About the speaker -
Nick...   More >

Tuesday, September 25, 2018

AIA Lecture - Reports from the Field

Lecture | September 25 | 6 p.m. | 370 Dwinelle Hall

 San Francisco Society of the Archaeological Institute of America

Sunday, October 28, 2018

AIA Lecture - Murder in the Agora: Violent Death and Illicit Burial in Ancient Athens

Lecture | October 28 |  TBD

 Maria Liston, Department of Anthropology, University of Waterloo

 San Francisco Society of the Archaeological Institute of America

Violent crime and homicides are not a problem limited to the modern world alone, and the ancient city of Athens experienced similar events throughout antiquity. A recent study of all the human skeletons found in wells excavated by the American Excavations in the Athenian Agora has found that many of these individuals died violently. Some of the dead, including women and children, appear to be...   More >

Thursday, November 15, 2018

AIA Lecture

Lecture | November 15 | 7 p.m. | 370 Dwinelle Hall

 San Francisco Society of the Archaeological Institute of America

Tuesday, January 29, 2019

AIA Lecture - Joukowsky Lecture - Remembering Boudica: Monuments of a Barbarian Queen

Lecture | January 29 | 7 p.m. | 370 Dwinelle Hall

 Alison Futrell, Department of History, University of Arizona

 San Francisco Society of the Archaeological Institute of America

Empire! Taxes! Violation! Massacre! In the early years of his reign, the emperor Nero briefly considered withdrawing the legions from the new province of Britannia. Before he could do so, the stability of empire was shaken by revolt, as Boudica, a tribal queen pushed beyond her limits by the excesses of the Roman colonizers, exacted a horrifying retribution, with deaths in the tens of thousands....   More >

Exhibits at UCB

The Invisible Museum: History and Memory of Morocco

Exhibit - Multimedia: Exhibits at UCB | August 29 – December 15, 2017 every Tuesday, Wednesday, Thursday & Friday | 11 a.m.-4 p.m. |  Magnes Collection of Jewish Art and Life (2121 Allston Way)

 Magnes Collection of Jewish Art and Life

Since its inception in 1962, the former Judah L. Magnes Museum distinguished itself by directing its collecting efforts outside the focus on European Jewish culture and history that was prevalent among American Jewish museums at the time. During the 1970s and 1980s, its founders, Seymour and Rebecca Fromer, actively corralled an informal team of activist collectors and supporters. Together, they...   More >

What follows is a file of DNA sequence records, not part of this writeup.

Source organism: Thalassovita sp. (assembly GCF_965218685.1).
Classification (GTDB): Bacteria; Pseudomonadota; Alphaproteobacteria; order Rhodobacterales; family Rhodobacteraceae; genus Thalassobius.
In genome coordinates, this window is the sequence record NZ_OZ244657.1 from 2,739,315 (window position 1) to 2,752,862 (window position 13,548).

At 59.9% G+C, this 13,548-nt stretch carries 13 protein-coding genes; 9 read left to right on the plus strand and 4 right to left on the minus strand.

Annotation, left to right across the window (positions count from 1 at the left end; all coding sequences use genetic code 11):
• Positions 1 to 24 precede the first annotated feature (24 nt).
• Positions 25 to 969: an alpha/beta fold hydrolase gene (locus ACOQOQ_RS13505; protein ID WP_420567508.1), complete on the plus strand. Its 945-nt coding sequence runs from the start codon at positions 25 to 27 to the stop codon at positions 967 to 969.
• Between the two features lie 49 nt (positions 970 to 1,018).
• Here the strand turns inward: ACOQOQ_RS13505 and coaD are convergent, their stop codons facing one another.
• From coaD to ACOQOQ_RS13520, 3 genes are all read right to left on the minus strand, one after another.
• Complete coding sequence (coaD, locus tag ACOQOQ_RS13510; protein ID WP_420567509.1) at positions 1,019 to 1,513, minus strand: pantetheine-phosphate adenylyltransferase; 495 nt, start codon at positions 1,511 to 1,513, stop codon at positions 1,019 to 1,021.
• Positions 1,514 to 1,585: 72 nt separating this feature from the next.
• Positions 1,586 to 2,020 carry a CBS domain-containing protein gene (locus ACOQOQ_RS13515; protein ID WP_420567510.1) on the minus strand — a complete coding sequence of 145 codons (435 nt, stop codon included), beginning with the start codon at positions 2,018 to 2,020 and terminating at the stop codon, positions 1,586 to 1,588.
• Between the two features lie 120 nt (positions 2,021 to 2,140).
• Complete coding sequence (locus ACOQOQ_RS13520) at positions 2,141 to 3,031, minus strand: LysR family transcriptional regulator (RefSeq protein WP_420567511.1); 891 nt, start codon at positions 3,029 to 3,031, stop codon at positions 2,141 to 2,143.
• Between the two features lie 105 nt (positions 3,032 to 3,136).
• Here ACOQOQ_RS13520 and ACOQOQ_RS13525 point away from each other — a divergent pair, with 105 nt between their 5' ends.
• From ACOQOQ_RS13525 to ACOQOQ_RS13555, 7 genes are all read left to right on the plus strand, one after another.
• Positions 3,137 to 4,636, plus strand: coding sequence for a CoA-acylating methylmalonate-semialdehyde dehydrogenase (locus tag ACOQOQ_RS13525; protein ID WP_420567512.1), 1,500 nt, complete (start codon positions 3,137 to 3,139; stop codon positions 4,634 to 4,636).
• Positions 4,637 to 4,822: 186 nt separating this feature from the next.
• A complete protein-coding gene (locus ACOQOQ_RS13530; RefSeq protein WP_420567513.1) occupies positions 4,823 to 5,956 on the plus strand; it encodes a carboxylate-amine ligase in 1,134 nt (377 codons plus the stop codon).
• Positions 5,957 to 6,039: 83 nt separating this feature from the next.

People Made These Things: Connecting with the Makers of Our World

Exhibit - Multimedia: Other Cal Archaeology | April 12 – December 17, 2017 every Sunday, Wednesday, Thursday, Friday & Saturday with exceptions | Hearst Museum of Anthropology, 102 Kroeber Hall

 Phoebe A. Hearst Museum of Anthropology

Why do we sometimes know a lot about who made things, and why do we sometimes not? Why does it sometimes matter to us, and why might it sometimes not? These are the questions that will be raised in the exhibit that will inaugurate the Phoebe A. Hearst Museum of Anthropology’s renovated Kroeber Hall Gallery. The Museum will display objects from the collection that urge visitors to think...   More >

 Free UC Berkeley Students, Faculty, Staff, Hearst Museum Members, and Youth under 18, $6 General Admisison, $3 Non-UC Berkeley Students and seniors over 65

The Invisible Museum: History and Memory of Morocco

Exhibit - Artifacts: Other Cal Archaeology | January 23 – June 29, 2018 every Tuesday, Wednesday, Thursday & Friday |  Magnes Collection of Jewish Art and Life (2121 Allston Way)

 Magnes Collection of Jewish Art and Life

Since its inception in 1962, the former Judah L. Magnes Museum distinguished itself by directing its collecting efforts outside the focus on European Jewish culture and history that was prevalent among American Jewish museums at the time. During the 1970s and 1980s, its founders, Seymour and Rebecca Fromer, actively corralled an informal team of activist collectors and supporters. Together, they...   More >

The Karaite Canon: Manuscripts and Ritual Objects from Cairo

Exhibit - Artifacts: Other Cal Archaeology | January 23 – June 29, 2018 every Tuesday, Wednesday, Thursday & Friday | 11 a.m.-4 p.m. |  Magnes Collection of Jewish Art and Life (2121 Allston Way)

 Magnes Collection of Jewish Art and Life

A selection from the over fifty manuscripts collected by The Magnes in Cairo, Egypt, during an expedition led by the museum’s founder, Seymour Fromer, in 1971. At the time, the aim of The Magnes was to salvage unique documents during a period of great turmoil in the Middle East.

The manuscripts are accompanied by a variety of ritual objects, original ketubbot (marriage contracts), and by...   More >